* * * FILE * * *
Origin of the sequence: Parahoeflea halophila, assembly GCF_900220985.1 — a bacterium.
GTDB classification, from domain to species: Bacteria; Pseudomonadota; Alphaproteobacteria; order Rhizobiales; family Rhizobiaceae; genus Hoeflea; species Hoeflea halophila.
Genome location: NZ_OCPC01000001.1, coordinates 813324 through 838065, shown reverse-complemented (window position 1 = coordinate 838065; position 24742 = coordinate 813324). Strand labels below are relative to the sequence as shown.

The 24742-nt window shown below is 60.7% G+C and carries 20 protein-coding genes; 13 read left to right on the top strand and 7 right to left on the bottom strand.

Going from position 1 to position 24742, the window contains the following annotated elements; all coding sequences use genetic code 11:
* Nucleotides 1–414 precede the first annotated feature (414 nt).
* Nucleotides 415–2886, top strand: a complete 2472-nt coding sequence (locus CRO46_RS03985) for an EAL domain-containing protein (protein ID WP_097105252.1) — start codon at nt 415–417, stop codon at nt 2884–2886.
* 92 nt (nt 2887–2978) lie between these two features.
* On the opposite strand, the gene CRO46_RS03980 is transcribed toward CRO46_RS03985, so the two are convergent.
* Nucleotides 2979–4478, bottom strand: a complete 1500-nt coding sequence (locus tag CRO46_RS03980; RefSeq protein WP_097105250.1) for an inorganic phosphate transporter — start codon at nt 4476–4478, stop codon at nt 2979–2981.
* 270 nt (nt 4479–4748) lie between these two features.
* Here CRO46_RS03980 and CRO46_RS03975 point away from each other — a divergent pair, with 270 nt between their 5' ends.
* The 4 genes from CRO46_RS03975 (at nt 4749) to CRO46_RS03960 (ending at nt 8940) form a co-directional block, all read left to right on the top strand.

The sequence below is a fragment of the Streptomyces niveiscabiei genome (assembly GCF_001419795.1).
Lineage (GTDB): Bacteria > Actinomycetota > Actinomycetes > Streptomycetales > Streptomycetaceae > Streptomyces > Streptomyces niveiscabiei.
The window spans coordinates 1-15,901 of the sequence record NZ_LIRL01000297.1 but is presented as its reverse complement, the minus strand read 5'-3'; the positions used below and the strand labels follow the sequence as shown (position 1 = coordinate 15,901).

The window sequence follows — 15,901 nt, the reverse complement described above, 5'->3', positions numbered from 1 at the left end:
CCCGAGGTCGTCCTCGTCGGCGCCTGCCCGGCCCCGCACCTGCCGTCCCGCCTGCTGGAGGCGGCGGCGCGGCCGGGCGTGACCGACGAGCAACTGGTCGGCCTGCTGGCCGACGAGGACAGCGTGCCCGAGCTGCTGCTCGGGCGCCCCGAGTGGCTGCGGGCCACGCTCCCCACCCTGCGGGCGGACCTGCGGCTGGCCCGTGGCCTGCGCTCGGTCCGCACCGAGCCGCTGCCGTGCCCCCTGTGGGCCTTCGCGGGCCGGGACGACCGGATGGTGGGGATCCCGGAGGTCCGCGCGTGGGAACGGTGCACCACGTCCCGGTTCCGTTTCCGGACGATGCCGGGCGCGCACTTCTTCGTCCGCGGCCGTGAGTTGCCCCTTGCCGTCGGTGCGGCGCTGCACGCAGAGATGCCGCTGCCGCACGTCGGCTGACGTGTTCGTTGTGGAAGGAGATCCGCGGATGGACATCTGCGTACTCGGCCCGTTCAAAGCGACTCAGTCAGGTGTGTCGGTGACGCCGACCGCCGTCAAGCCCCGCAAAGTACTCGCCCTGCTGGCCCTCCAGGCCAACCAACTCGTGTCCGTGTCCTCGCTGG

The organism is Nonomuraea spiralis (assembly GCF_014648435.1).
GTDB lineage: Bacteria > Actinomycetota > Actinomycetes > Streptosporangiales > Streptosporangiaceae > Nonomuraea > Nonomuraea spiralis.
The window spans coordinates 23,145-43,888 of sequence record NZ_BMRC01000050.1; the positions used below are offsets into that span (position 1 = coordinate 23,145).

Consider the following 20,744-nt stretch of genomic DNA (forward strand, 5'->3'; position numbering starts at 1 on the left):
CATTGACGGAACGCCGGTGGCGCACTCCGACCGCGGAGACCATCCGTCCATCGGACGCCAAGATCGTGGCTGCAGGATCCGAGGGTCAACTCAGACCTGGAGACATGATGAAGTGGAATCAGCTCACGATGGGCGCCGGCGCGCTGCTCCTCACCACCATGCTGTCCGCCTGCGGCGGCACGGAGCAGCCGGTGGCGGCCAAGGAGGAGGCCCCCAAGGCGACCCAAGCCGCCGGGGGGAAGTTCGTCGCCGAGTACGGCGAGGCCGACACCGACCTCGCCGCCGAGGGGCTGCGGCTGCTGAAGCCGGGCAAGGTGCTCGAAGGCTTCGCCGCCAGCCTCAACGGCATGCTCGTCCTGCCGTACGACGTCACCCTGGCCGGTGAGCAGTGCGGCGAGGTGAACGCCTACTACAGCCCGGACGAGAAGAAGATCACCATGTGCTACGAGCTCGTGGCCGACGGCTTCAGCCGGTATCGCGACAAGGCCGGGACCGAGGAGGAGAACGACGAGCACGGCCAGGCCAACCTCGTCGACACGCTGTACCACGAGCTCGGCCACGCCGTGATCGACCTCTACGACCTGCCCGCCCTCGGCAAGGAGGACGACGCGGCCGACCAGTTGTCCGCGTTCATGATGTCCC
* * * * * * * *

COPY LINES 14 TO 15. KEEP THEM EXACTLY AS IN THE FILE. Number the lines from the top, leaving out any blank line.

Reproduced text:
The sequence below is a fragment of the Streptomyces niveiscabiei genome (assembly GCF_001419795.1).
Lineage (GTDB): Bacteria > Actinomycetota > Actinomycetes > Streptomycetales > Streptomycetaceae > Streptomyces > Streptomyces niveiscabiei.